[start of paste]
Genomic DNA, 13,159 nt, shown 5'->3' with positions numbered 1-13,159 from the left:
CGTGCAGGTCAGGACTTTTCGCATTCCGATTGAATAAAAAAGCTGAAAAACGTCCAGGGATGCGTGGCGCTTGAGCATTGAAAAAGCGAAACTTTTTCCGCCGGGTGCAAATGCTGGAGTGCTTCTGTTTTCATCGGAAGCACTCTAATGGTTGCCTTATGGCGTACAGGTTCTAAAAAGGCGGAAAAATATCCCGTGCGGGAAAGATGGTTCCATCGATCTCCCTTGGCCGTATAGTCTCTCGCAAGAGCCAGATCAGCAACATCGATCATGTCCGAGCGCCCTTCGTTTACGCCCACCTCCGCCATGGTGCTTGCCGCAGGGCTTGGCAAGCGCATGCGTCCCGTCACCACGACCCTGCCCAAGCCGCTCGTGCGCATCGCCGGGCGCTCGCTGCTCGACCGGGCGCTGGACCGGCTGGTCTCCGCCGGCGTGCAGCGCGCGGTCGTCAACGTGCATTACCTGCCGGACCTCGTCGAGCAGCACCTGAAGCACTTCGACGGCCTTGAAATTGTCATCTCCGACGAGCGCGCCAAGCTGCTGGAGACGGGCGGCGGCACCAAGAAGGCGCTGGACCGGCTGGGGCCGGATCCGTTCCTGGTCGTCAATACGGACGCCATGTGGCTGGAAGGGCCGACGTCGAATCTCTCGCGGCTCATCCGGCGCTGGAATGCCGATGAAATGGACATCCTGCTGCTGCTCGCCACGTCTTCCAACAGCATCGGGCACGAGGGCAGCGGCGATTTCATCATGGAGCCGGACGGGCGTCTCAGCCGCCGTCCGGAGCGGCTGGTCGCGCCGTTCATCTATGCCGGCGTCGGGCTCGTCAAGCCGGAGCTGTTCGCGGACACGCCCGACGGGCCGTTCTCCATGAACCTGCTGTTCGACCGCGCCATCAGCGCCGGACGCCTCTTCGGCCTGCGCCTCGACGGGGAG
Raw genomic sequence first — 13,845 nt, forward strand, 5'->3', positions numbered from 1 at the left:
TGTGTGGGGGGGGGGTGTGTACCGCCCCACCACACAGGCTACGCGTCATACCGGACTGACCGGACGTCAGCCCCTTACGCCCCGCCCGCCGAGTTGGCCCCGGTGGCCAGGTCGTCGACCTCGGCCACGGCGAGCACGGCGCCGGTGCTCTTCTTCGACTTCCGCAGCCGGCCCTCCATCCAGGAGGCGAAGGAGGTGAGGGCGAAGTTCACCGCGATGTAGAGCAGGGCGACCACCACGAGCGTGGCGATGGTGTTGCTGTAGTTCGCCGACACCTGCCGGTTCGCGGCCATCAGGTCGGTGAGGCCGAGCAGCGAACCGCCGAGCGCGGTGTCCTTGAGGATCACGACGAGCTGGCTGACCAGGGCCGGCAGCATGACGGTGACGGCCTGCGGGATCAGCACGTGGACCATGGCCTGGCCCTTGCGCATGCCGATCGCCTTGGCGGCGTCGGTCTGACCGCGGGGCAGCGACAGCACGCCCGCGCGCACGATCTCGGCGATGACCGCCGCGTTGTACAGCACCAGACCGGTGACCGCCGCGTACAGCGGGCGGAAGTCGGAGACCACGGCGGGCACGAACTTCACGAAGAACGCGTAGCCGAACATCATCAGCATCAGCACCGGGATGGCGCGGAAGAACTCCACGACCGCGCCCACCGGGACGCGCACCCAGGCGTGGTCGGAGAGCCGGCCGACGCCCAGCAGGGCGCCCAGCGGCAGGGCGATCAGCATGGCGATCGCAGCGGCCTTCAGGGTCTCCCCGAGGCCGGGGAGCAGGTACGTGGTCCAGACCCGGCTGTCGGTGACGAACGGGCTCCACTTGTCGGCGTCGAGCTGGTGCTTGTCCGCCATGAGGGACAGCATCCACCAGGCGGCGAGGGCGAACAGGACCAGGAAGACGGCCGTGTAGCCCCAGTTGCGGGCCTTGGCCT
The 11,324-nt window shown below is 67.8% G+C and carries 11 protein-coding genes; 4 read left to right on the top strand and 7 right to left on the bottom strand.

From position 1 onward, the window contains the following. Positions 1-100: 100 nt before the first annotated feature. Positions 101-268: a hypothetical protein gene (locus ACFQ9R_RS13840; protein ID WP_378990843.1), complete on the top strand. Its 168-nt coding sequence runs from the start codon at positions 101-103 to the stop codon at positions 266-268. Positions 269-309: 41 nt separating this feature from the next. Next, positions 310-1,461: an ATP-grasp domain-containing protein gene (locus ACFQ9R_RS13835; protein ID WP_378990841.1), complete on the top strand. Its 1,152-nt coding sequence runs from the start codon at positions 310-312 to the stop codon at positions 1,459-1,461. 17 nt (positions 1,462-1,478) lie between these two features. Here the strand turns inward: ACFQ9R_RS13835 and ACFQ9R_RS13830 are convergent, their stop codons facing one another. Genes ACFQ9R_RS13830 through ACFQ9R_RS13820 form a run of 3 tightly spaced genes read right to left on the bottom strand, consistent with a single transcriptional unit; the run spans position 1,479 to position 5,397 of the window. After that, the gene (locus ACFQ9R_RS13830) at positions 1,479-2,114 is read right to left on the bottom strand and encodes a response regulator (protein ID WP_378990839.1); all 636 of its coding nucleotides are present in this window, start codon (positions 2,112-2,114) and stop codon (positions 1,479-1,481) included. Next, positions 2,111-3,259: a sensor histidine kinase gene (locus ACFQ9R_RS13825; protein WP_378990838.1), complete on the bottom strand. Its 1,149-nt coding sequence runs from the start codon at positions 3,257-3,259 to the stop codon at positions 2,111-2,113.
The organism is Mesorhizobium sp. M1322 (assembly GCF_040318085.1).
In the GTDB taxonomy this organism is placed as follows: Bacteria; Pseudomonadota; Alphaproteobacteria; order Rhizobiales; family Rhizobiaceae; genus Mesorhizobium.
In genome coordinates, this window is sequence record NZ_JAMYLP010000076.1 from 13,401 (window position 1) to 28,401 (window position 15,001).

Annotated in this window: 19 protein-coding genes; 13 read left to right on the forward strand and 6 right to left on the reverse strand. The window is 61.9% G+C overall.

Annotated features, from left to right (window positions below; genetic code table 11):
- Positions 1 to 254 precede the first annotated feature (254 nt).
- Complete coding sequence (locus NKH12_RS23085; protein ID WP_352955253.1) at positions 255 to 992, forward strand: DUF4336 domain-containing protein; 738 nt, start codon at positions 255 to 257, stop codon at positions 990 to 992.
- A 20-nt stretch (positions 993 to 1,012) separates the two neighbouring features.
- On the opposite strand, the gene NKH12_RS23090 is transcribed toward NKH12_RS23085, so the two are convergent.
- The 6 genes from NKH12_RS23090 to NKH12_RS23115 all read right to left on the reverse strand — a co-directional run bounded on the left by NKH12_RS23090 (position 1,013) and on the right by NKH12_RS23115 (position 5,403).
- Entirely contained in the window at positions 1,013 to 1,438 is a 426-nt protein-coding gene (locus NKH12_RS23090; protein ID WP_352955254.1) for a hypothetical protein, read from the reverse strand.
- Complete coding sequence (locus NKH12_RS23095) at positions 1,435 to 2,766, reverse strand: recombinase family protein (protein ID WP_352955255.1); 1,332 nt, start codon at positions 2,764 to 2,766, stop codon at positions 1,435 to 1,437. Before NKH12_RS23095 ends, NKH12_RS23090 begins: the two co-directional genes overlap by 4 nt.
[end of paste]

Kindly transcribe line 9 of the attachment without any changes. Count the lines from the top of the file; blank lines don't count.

In genome coordinates, this window is sequence record NZ_JAMYLP010000076.1 from 13,401 (window position 1) to 28,401 (window position 15,001).